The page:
Obesity and Laparoscopic Colectomy: Outcomes From the ACS-NSQIP Database.
Mustain, W. Conan M.D. 1; Davenport, Daniel L. Ph.D. 1; Hourigan, Jon S. M.D. 1,2,3; Vargas, H. David M.D. 1,2,3
Diseases of the Colon & Rectum.
55(4):429-435, April 2012.
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BACKGROUND: Previous reports comparing outcomes of laparoscopic colectomy in obese vs nonobese patients from small, single-institution series have included few obese patients and have shown variable results, some suggesting that obesity has no impact on outcomes.
OBJECTIVE: We aimed to determine whether any intraoperative or short-term postoperative outcome of laparoscopic colectomy is affected by obesity, independent of other variables.
DESIGN: We performed a retrospective study comparing outcomes of patients undergoing laparoscopic colectomy grouped by BMI.
PATIENTS: We queried American College of Surgeons National Surgical Quality Improvement Program Participant Use Data Files for patients undergoing nonemergent, laparoscopic colectomy from 2005 through 2008. Cases with a secondary procedure (with the exception of laparoscopic lysis of adhesions, rigid proctosigmoidoscopy, or laparoscopic splenic flexure takedown) were excluded.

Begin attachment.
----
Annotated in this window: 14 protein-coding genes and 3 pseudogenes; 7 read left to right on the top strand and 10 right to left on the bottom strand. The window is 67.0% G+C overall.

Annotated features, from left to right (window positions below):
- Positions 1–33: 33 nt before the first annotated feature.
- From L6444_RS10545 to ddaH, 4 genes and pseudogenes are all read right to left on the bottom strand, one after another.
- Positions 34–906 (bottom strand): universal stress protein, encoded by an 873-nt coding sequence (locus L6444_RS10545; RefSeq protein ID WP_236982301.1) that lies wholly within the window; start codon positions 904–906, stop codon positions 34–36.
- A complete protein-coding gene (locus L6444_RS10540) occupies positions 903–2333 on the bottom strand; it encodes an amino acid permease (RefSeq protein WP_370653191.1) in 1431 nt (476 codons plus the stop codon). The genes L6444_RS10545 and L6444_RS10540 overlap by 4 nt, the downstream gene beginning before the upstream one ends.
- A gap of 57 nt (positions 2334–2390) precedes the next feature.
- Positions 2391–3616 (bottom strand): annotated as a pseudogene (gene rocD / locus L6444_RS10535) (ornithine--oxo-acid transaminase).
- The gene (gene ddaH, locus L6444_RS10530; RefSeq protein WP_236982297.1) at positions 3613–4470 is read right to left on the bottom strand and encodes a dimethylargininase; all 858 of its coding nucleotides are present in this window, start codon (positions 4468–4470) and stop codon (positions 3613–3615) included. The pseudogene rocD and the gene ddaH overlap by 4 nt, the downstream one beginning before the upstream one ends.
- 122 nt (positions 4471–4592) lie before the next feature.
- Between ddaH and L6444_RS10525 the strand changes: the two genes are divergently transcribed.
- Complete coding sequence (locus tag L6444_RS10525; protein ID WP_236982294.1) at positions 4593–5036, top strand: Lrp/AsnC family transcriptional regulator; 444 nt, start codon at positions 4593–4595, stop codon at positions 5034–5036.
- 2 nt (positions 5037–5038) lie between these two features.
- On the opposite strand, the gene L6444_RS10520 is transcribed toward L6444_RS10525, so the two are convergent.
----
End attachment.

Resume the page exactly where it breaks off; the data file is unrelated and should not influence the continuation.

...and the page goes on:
MAIN OUTCOME MEASURES: We analyzed operative time, length of stay, transfusion requirement, reoperation within 30 days, wound complications, pulmonary complications, sepsis/septic shock, deep venous thrombosis, renal failure/insufficiency, and death. We tested for differences in outcomes using [chi]2 tests or analyses of variance, and when differences between BMI classes were found, we performed multivariable regression to adjust for preoperative and intraoperative variables.
RESULTS: In an analysis of 9693 patients (30% with BMI >=30), significant differences were found among BMI classes for length of stay, operative time, and wound complication. Operative time correlated with BMI class independent of other variables; length of stay did not. After adjustment of all available variables, obesity remained an independent risk factor for wound complication, and the odds ratios increased with increasing obesity class.
LIMITATIONS: Retrospective design and standardized outcome measures prevent examination of procedure-specific outcomes; therefore, this is not an intention-to-treat analysis.
CONCLUSIONS: These data confirm that, in patients undergoing laparoscopic colectomy, obesity is an independent risk factor for wound complications. Although obesity also increases operative time, the effect of obesity on wound complications remains after adjustment for this and other risk factors.
(C) The ASCRS 2012